There isn’t a whole lot to say about these chapters that hasn’t been said.
I do feel that I have to comment on the diet Daniel and the others insist on following. I don’t think it’s a statement in favor of vegetarianism or anything like that. I believe it’s a matter of faith. They refused to break the dietary restrictions of Jewish law. Their faith was rewarded. I do think we should do our best to eat healthy and care for our bodies, but I don’t think that is the point being made here.
That said, I also believe you absolutely can make your diet a matter of faith if you so choose. Perhaps instead of fasting entirely, you fast from meat for a time. Perhaps you dedicate yourself more long term. But this would be a personal choice, not a universal principle.
Also, whatever else you think of a king that seems very comfortable with killing people for any reason at all, I’ve got to respect his stance on the dream interpreters. Why should he trust their interpretation if they can’t somehow prove they aren’t just making it up? Anyone can listen to a dream and make up a meaning that sounds good, sounds relevant. But if the interpretation is supposed to be coming from a god or some mystical source, why can’t they also tell you what the dream was in the first place? Seems perfectly reasonable to me. And, you know, accurate. Because God could do just that, and did. But, I mean, the dream did come from him in the first place.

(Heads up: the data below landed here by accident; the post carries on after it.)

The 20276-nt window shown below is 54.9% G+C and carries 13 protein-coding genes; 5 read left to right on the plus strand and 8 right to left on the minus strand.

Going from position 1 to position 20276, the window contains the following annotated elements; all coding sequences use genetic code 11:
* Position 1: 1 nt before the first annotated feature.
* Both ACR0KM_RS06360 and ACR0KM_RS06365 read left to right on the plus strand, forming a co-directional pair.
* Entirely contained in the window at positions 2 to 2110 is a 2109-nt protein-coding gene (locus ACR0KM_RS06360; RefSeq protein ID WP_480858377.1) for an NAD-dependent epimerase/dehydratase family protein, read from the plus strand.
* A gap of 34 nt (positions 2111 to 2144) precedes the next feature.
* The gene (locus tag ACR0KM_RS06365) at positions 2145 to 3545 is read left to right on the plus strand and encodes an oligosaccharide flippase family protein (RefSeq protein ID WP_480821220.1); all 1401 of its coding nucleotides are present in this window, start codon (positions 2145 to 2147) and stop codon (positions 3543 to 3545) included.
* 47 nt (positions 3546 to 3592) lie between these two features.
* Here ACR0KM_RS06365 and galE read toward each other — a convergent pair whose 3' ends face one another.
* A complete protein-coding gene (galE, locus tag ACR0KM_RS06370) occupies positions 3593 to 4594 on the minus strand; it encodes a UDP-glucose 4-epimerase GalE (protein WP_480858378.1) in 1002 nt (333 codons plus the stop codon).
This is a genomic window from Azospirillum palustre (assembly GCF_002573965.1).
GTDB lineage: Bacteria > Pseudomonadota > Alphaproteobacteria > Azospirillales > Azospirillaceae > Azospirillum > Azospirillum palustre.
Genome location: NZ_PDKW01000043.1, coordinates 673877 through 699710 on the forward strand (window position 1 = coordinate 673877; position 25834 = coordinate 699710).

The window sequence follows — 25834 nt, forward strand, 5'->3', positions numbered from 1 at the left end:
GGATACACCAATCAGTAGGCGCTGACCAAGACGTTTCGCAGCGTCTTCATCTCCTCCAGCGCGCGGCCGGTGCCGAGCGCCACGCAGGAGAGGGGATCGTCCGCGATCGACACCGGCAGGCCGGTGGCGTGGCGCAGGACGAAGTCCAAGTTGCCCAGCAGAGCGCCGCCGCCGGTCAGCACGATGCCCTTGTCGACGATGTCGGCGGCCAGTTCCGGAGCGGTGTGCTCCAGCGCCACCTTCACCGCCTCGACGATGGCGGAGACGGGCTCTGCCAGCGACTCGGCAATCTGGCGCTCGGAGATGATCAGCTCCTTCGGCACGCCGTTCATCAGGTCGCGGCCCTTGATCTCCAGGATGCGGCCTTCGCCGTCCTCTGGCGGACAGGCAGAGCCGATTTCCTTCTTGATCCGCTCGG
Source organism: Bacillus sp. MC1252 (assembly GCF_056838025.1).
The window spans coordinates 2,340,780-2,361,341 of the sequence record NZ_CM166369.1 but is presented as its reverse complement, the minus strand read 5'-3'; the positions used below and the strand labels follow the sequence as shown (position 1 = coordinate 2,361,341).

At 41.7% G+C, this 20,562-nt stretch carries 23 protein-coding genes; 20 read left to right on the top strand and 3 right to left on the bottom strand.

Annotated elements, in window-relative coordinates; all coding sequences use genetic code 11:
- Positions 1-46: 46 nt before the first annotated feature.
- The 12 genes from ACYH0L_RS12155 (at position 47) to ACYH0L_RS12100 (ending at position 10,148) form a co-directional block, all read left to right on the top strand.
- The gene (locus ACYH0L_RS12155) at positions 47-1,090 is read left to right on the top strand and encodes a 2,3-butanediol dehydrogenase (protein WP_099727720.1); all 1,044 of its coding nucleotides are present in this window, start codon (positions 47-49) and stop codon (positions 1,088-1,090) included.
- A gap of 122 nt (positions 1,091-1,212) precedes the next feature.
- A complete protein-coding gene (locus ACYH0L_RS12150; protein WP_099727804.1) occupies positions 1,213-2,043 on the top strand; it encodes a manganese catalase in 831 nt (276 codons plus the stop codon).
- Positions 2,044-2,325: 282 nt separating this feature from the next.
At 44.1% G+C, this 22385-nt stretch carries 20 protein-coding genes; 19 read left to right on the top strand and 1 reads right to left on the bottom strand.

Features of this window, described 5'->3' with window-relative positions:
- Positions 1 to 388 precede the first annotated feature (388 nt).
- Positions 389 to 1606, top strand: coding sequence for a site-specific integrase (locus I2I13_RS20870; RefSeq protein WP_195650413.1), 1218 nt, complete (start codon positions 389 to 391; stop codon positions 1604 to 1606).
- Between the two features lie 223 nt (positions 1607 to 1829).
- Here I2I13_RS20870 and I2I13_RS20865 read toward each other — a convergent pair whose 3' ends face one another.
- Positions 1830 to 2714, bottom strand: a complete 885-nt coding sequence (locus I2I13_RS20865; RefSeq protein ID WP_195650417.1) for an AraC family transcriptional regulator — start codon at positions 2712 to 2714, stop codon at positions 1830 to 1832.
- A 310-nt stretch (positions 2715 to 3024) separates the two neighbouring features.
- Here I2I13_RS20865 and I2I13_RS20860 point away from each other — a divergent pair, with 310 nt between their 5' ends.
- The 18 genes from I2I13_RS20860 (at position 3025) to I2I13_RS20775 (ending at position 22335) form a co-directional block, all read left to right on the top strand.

Anyway, the fiery furnace is one of my favorite stories of faith. It’s just so dramatic. Not only are the three young men saved from death, but they get a personal visit from God. He comes down and comforts them in their time of persecution. I can’t even imagine. I want to know what they talked about as they walked through the fire. I want to know if there were hugs involved.
I want to know if they were reluctant to step back out of the fire. I’d certainly prefer to just go with God right then over returning to exile.